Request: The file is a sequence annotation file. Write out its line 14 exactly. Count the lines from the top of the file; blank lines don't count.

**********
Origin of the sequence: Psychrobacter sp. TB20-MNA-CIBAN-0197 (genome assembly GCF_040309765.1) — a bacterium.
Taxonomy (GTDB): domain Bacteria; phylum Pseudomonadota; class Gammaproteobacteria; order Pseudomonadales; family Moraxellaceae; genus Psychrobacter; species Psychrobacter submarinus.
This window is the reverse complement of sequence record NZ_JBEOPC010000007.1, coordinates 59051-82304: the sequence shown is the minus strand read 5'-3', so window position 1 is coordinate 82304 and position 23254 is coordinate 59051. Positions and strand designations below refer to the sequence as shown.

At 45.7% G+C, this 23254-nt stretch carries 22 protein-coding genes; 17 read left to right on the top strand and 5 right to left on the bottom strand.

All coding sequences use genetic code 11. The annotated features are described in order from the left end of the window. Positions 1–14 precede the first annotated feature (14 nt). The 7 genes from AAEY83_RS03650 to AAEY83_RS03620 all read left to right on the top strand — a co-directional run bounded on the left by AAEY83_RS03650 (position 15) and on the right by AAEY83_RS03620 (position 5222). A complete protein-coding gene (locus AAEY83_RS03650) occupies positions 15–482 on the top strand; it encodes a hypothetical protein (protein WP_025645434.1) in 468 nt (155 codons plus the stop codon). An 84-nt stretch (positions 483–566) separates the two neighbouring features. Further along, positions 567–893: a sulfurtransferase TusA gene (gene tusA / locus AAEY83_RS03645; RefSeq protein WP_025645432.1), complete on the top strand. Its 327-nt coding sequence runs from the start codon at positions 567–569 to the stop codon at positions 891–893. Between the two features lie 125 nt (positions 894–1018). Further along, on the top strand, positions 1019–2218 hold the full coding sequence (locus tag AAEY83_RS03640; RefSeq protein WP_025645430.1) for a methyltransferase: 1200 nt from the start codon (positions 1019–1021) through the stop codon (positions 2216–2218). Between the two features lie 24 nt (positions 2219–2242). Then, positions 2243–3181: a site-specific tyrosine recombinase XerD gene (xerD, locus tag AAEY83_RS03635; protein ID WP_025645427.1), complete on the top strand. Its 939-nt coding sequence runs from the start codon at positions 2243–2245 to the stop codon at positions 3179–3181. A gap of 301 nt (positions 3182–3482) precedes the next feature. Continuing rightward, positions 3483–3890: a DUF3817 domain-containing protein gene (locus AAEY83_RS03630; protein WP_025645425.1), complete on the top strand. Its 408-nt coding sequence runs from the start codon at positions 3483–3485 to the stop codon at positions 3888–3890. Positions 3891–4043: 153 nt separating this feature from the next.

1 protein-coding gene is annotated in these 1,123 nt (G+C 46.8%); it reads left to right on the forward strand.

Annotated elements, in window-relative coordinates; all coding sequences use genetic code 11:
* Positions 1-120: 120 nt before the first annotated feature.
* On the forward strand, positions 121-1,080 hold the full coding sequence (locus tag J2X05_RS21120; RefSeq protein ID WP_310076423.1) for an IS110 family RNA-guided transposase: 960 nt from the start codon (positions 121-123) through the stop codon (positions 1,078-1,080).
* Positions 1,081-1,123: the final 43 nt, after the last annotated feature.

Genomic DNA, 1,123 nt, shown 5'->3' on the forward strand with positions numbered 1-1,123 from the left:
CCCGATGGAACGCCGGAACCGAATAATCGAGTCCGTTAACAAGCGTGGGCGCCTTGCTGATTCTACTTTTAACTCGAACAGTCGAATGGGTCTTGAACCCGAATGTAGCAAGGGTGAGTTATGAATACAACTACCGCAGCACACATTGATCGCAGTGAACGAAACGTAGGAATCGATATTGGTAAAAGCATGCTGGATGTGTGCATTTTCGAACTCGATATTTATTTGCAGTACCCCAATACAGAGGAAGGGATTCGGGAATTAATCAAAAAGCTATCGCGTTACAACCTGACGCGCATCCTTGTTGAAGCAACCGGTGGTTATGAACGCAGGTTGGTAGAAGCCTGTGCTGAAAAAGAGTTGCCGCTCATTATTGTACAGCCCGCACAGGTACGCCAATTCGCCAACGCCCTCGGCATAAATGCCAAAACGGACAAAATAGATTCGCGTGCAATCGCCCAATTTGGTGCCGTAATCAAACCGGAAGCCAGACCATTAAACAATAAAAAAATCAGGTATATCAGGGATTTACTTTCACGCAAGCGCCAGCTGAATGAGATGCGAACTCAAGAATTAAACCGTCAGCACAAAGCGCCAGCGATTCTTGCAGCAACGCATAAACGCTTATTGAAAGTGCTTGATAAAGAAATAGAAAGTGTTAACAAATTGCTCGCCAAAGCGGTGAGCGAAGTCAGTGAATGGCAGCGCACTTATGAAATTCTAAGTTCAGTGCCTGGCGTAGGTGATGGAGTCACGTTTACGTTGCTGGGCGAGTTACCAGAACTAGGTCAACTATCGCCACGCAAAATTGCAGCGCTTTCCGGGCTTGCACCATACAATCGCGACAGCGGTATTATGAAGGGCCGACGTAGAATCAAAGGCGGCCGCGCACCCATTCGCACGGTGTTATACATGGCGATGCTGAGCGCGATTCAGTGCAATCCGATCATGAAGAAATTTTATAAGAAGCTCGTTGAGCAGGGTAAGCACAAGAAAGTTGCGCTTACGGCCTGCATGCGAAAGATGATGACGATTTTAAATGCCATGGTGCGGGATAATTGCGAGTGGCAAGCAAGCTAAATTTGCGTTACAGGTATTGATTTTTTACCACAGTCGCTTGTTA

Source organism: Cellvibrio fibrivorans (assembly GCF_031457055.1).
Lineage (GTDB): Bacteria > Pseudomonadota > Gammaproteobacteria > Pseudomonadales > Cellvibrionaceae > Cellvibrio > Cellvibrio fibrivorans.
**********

Lineage (GTDB): Bacteria > Pseudomonadota > Gammaproteobacteria > Pseudomonadales > Cellvibrionaceae > Cellvibrio > Cellvibrio fibrivorans.